Aug 10, 2017
The Ashaiman Central ADR Centre, which has aided in resolving many community disputes, is in distress as it grapples with infrastructural challenges.
It has appealed for urgent help to enable it overcome the challenge of operating in a dilapidated wooden structure, a situation which is hampering its operations.
During a visit to the Centre, ADR Daily found that the Centre is housed in a dilapidated wooden structure that was put up by a construction firm for use as office during the construction of the Ashaiman night market road many years ago.
It is situated behind the Ashaiman Cluster of Schools and near the busy and noisy night market.
The centre has two small offices. One is used by the Head, while the other is used by the other staff. Both offices serve as meeting rooms for resolving all cases received.
According to Mr. Gabriel Atsu, Head of the Centre, the inadequate office space and infrastructure was affecting the work of the centre.
For instance, he said the infrastructure constraint at the centre does not promote confidentiality as required in ADR practice.
Regarding staff, he said the centre has six officers made up of three trained ADR professionals while the other three are undergoing training.
In spite of the challenges, he said the centre has made significant strides in resolving cases.
He noted that a total of 840 cases have so far been received by the centre from January to August 8,
Mr. Atsu disclosed that rent cases topped the list of cases that residents from the municipality and its environs reported to the centre over the period with debt cases being the second.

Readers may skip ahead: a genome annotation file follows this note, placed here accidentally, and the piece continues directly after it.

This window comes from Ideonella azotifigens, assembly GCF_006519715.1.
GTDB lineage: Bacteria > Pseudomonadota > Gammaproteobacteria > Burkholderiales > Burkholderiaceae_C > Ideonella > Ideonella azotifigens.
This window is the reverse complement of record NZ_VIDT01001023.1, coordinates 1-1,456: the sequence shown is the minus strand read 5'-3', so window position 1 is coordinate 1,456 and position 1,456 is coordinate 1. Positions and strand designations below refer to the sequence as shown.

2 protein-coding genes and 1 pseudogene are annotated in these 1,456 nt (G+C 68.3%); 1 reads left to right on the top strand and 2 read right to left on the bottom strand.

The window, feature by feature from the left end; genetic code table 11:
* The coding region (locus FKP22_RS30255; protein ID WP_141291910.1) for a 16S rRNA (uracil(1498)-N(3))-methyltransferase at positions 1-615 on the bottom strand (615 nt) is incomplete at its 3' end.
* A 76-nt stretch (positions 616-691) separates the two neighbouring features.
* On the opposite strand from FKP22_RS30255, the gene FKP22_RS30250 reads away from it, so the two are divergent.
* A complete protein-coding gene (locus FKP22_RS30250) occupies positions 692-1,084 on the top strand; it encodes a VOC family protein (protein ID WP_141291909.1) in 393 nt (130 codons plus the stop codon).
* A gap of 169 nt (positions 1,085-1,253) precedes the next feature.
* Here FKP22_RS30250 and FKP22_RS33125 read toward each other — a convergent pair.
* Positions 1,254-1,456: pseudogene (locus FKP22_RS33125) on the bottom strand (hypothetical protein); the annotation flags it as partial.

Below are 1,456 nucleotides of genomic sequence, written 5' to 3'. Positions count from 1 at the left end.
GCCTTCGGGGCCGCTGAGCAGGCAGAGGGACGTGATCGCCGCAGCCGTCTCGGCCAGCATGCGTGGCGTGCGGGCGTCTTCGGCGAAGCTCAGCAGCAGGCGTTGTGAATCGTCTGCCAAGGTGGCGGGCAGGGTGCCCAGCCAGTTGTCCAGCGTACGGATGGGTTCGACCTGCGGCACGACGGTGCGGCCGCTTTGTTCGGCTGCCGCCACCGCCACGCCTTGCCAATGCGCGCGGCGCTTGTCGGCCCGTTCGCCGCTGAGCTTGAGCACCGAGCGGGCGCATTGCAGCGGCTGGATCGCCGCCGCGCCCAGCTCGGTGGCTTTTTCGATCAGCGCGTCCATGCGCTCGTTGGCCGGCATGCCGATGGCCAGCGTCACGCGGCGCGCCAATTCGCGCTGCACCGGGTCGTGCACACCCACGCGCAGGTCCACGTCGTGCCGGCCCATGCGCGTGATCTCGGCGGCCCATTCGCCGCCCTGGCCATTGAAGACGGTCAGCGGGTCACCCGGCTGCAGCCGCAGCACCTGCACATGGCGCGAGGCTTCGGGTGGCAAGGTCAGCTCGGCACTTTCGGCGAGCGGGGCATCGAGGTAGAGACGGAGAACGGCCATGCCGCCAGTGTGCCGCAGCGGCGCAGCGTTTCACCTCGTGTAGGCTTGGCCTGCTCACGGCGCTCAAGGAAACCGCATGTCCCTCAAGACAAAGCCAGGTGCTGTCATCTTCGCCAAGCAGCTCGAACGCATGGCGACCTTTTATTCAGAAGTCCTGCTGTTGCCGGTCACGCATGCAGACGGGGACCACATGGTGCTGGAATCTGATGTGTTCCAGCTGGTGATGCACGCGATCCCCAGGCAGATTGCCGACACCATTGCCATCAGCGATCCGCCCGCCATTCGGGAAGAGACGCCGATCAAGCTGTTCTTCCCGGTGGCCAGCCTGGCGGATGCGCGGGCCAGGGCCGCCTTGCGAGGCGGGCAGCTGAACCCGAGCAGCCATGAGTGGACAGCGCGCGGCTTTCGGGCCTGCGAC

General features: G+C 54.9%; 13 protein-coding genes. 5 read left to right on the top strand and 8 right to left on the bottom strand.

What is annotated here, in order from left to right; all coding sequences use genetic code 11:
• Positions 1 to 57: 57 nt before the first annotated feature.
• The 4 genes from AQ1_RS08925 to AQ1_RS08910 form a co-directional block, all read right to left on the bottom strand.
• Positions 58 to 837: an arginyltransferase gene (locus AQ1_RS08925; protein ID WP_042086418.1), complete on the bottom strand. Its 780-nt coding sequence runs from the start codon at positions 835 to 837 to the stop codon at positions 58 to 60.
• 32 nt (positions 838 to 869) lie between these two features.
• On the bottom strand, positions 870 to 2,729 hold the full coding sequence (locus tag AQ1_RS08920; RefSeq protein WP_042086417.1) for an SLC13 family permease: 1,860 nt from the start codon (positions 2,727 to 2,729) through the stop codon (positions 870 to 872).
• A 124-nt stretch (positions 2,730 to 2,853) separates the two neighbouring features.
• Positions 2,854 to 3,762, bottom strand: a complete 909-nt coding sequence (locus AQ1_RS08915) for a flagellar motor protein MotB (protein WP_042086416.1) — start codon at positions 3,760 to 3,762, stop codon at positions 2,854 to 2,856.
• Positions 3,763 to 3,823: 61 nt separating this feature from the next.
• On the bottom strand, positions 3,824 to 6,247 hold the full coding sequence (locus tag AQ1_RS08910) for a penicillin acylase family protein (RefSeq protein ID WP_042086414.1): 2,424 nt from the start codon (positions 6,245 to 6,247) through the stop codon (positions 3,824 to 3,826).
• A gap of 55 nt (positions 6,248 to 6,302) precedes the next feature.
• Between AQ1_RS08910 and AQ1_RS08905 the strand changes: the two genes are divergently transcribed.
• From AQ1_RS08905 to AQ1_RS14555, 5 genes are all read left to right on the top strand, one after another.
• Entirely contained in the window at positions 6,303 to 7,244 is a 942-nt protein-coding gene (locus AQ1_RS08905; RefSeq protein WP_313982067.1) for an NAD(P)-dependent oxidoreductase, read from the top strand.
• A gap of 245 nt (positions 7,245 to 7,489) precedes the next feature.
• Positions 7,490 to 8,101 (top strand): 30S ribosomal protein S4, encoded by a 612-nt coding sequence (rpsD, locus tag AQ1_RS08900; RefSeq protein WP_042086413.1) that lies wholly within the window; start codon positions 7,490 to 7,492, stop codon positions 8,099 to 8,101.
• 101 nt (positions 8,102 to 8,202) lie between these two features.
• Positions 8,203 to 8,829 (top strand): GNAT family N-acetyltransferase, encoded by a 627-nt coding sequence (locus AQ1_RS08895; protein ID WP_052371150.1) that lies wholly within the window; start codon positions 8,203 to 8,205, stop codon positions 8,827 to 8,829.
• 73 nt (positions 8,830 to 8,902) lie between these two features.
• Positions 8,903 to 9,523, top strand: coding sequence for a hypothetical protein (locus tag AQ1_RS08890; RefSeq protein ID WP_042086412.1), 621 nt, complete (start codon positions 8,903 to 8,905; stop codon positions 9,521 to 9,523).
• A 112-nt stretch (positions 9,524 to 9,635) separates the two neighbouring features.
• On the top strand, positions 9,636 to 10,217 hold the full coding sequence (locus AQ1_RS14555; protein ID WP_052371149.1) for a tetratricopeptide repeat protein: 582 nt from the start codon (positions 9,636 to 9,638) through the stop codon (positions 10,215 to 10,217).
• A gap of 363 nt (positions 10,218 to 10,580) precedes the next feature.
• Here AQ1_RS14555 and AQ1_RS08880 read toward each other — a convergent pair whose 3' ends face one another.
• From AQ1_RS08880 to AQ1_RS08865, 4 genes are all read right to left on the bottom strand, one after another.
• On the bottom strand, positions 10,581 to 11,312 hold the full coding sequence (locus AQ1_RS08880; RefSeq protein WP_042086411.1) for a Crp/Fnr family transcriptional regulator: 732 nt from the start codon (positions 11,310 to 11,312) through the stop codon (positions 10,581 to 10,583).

Out of the number, there were 289 and 115 rent and debt cases respectively recorded.
Other cases received by the Centre over the period are child maintenance, land disputes, family and marital disputes, sexual harassment and relationship conflict as well as miscellaneous cases.
The centre, Mr. Atsu observed had been able to resolve all the cases received except for 66 of them which were still pending.
He further emphasized that the introduction of ADR mechanism into the country has led to a reduction in the cases recorded at the normal courts as the various ADR Centres across the country were handling a number of cases that hitherto would have gone to the regular court system.
Mr. Atsu therefore appealed to the Chief Justice, the Judicial Service of Ghana and other benevolent organizations to come in either renovating or relocating the centre to enhance its performance for the benefit of the country.
By Francis Tandoh/Fred Gadese-Mensah/adrdaily.com